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Tuesday, July 2, 2013

The Lost Art Of Shooting Black-And-White

Discover the secrets of classic B&W master photographers and see how you can apply their methods to working with your DSLR

This Article Features Photo Zoom
Black-And-White Isn't Color Removal
If you remember nothing else about black-and-white photography, remember this—it's not about the removal of color. Black-and-white requires its own way of seeing, and you learn that seeing from shooting in black-and-white, not from using software.

All photographers should take time to shoot in black-and-white. I've seen how it makes photographers better, and it can energize you because it pushes you to find new ways of taking pictures. I often take time to shoot just in black-and-white to refine my photography and break up patterns that may keep me from being my best.

All advanced digital cameras will allow you to shoot in black-and-white, but there's a trick to doing this that will give you more control and help you learn more easily. Shoot RAW + JPEG. This gives you a black-and-white JPEG image and a color RAW file. Everything you shoot will now appear as black-and-white on your LCD, so you can actually see and control the black-and-white image as you shoot.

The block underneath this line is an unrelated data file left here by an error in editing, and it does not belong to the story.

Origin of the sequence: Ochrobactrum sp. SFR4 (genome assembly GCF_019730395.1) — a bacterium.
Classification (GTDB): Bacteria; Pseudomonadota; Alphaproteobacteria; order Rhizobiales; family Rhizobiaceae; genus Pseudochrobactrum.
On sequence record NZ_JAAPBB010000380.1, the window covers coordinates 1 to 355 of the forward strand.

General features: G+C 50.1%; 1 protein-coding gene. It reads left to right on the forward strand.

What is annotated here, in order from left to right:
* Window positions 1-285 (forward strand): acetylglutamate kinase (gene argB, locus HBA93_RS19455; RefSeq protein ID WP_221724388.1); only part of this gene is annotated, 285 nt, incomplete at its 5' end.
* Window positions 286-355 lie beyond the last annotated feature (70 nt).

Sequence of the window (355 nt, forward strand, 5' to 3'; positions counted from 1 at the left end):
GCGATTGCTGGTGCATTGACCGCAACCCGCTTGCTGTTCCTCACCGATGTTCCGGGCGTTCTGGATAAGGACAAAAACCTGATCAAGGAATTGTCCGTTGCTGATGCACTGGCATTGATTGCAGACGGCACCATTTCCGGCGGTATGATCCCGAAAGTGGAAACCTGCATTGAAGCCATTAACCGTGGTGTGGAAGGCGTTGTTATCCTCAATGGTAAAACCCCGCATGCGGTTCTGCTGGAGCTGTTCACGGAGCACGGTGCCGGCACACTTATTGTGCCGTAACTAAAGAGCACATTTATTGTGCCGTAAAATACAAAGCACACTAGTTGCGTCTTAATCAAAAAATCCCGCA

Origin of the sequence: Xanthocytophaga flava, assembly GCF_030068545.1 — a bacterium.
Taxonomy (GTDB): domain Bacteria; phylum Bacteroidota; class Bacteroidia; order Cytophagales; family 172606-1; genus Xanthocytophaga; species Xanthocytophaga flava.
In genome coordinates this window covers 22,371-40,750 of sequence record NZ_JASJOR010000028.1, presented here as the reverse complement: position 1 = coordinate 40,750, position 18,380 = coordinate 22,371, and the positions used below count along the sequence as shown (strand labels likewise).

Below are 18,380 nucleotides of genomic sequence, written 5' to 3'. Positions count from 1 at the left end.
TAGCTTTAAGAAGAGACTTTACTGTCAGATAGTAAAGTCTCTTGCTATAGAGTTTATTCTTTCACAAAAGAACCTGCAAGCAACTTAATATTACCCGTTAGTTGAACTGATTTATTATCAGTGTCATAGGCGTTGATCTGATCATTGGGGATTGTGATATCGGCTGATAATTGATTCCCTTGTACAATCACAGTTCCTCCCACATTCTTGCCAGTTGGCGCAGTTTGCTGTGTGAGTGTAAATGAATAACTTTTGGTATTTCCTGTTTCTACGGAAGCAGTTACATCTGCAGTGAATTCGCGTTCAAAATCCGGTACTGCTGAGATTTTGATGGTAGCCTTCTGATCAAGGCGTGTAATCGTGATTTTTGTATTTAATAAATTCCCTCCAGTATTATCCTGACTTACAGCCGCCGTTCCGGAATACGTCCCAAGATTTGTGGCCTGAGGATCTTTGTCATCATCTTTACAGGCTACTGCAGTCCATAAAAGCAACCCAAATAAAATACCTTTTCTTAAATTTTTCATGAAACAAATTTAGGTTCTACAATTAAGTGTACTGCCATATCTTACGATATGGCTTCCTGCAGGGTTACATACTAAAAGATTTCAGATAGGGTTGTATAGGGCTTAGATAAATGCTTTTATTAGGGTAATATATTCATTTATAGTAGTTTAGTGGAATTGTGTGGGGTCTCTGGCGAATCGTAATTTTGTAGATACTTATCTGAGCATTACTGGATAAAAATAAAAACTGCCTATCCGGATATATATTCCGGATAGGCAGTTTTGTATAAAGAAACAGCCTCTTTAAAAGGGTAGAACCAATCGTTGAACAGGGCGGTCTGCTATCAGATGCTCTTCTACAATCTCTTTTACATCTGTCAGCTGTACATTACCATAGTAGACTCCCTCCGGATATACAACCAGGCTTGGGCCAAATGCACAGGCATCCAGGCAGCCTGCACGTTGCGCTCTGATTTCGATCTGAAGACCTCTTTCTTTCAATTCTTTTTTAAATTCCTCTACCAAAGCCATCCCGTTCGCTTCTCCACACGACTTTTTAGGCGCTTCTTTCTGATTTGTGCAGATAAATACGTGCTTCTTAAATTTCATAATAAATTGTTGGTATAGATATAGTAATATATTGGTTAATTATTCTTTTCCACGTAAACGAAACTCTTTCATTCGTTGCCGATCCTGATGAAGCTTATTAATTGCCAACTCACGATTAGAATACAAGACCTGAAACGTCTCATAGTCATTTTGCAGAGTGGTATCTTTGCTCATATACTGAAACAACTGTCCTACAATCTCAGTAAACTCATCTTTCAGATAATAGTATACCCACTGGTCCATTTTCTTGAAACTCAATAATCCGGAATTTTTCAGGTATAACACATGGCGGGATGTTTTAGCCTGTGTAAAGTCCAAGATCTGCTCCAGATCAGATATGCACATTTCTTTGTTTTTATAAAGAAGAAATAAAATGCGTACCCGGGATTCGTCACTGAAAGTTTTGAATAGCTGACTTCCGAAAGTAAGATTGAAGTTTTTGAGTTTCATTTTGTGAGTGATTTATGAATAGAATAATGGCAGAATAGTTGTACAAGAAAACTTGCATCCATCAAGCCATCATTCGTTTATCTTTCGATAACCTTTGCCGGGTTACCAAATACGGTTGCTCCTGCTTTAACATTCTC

Textural Contrast
A very rich and useful contrast for black-and-white landscape photography is textural contrast (it also works well for other types of photography, but it's especially good for landscapes). This is any contrast in texture between two objects or areas in a photograph.

Now, this isn't simply about seeing and photographing texture (although that can be interesting). It's about looking for the contrast between textures. A very obvious change in texture is between the fine detail of a forest covering the side of a mountain next to the smooth water of a lake. A rough boulder with big texture might contrast with the refined texture of a wildflower. A smooth stream can contrast with the rough texture of its rocky edges.

Leaves frequently work great for texture contrast. So often you'll find big leaves near finely divided leaves to create this contrast. A big, bold skunk cabbage leaf stands out against nearby ferns because their textures are so different from each other.

Sidelight and backlight can be very useful to enhance textures so that you can better see their contrasts.
Front light tends to flatten out texture and will make these contrasts disappear.


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